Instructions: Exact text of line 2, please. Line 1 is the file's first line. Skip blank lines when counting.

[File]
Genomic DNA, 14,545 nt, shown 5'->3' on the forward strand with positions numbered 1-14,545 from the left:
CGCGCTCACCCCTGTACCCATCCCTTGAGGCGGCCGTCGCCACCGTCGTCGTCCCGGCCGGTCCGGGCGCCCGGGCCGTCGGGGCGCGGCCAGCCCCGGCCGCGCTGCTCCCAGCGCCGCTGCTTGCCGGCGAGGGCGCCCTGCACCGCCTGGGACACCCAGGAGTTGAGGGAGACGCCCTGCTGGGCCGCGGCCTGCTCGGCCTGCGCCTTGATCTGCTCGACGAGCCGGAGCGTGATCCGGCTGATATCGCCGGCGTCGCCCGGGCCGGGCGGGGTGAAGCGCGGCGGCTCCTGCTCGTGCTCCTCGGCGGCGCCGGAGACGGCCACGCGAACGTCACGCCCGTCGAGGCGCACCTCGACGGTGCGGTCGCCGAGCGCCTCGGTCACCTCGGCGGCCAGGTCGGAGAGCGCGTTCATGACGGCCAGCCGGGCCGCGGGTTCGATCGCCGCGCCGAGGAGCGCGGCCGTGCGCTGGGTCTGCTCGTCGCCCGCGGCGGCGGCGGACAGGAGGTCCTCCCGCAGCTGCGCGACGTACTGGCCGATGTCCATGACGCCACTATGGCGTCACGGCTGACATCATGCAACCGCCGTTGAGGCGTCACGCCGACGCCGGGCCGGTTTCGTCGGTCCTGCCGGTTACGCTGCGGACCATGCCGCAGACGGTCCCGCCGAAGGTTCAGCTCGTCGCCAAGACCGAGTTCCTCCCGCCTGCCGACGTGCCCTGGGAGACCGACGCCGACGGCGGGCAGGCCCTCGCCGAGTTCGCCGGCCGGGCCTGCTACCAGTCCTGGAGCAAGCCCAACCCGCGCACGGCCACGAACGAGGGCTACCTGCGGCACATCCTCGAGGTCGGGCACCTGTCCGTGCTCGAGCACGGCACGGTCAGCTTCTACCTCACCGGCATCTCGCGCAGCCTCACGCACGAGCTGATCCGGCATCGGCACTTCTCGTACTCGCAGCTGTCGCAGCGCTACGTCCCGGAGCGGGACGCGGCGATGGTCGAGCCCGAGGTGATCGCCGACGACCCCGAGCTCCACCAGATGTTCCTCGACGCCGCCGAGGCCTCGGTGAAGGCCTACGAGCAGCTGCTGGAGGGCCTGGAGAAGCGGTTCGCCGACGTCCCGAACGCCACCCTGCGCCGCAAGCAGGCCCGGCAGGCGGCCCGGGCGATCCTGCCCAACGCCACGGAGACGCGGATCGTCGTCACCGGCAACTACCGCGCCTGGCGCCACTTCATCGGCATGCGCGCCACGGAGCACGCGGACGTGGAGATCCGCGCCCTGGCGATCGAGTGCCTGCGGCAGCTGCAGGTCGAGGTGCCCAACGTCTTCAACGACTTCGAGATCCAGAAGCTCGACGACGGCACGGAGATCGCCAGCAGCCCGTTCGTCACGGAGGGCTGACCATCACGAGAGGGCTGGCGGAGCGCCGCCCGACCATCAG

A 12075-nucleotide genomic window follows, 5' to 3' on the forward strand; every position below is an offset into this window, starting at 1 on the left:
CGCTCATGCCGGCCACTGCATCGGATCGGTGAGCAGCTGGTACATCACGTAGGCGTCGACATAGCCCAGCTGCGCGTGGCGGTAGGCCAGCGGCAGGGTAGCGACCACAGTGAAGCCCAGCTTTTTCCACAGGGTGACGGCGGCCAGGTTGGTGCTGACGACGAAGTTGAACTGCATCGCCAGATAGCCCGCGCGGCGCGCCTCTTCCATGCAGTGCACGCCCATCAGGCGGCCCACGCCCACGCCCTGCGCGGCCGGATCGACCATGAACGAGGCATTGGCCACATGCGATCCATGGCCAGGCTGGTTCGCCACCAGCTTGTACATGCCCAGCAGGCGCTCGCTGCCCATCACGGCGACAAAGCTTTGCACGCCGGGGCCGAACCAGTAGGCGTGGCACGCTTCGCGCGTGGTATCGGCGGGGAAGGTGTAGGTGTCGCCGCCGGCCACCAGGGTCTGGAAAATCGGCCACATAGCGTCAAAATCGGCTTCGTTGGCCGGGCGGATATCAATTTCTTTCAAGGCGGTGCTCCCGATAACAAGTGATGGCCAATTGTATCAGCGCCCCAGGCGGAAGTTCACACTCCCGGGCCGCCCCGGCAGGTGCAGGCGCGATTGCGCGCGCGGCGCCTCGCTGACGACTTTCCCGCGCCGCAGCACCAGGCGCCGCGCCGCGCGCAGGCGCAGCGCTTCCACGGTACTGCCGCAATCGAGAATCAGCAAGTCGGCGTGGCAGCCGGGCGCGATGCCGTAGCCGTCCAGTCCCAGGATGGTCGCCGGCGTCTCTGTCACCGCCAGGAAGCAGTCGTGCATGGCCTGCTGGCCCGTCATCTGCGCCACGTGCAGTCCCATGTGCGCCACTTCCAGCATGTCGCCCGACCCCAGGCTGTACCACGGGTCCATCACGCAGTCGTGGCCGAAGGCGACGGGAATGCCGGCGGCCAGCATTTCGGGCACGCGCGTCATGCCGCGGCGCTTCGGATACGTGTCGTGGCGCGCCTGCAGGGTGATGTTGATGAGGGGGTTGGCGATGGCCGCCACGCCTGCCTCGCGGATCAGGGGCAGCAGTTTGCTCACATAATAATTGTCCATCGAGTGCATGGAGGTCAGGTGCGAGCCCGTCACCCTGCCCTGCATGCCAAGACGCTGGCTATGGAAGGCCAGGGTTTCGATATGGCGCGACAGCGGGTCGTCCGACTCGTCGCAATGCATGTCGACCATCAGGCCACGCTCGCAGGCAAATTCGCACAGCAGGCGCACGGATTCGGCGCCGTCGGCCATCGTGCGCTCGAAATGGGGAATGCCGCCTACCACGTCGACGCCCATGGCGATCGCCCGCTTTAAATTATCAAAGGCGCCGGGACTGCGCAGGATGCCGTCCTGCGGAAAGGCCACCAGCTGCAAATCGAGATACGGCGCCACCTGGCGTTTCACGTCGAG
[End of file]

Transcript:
CGCGCTCACCCCTGTACCCATCCCTTGAGGCGGCCGTCGCCACCGTCGTCGTCCCGGCCGGTCCGGGCGCCCGGGCCGTCGGGGCGCGGCCAGCCCCGGCCGCGCTGCTCCCAGCGCCGCTGCTTGCCGGCGAGGGCGCCCTGCACCGCCTGGGACACCCAGGAGTTGAGGGAGACGCCCTGCTGGGCCGCGGCCTGCTCGGCCTGCGCCTTGATCTGCTCGACGAGCCGGAGCGTGATCCGGCTGATATCGCCGGCGTCGCCCGGGCCGGGCGGGGTGAAGCGCGGCGGCTCCTGCTCGTGCTCCTCGGCGGCGCCGGAGACGGCCACGCGAACGTCACGCCCGTCGAGGCGCACCTCGACGGTGCGGTCGCCGAGCGCCTCGGTCACCTCGGCGGCCAGGTCGGAGAGCGCGTTCATGACGGCCAGCCGGGCCGCGGGTTCGATCGCCGCGCCGAGGAGCGCGGCCGTGCGCTGGGTCTGCTCGTCGCCCGCGGCGGCGGCGGACAGGAGGTCCTCCCGCAGCTGCGCGACGTACTGGCCGATGTCCATGACGCCACTATGGCGTCACGGCTGACATCATGCAACCGCCGTTGAGGCGTCACGCCGACGCCGGGCCGGTTTCGTCGGTCCTGCCGGTTACGCTGCGGACCATGCCGCAGACGGTCCCGCCGAAGGTTCAGCTCGTCGCCAAGACCGAGTTCCTCCCGCCTGCCGACGTGCCCTGGGAGACCGACGCCGACGGCGGGCAGGCCCTCGCCGAGTTCGCCGGCCGGGCCTGCTACCAGTCCTGGAGCAAGCCCAACCCGCGCACGGCCACGAACGAGGGCTACCTGCGGCACATCCTCGAGGTCGGGCACCTGTCCGTGCTCGAGCACGGCACGGTCAGCTTCTACCTCACCGGCATCTCGCGCAGCCTCACGCACGAGCTGATCCGGCATCGGCACTTCTCGTACTCGCAGCTGTCGCAGCGCTACGTCCCGGAGCGGGACGCGGCGATGGTCGAGCCCGAGGTGATCGCCGACGACCCCGAGCTCCACCAGATGTTCCTCGACGCCGCCGAGGCCTCGGTGAAGGCCTACGAGCAGCTGCTGGAGGGCCTGGAGAAGCGGTTCGCCGACGTCCCGAACGCCACCCTGCGCCGCAAGCAGGCCCGGCAGGCGGCCCGGGCGATCCTGCCCAACGCCACGGAGACGCGGATCGTCGTCACCGGCAACTACCGCGCCTGGCGCCACTTCATCGGCATGCGCGCCACGGAGCACGCGGACGTGGAGATCCGCGCCCTGGCGATCGAGTGCCTGCGGCAGCTGCAGGTCGAGGTGCCCAACGTCTTCAACGACTTCGAGATCCAGAAGCTCGACGACGGCACGGAGATCGCCAGCAGCCCGTTCGTCACGGAGGGCTGACCATCACGAGAGGGCTGGCGGAGCGCCGCCCGACCATCAG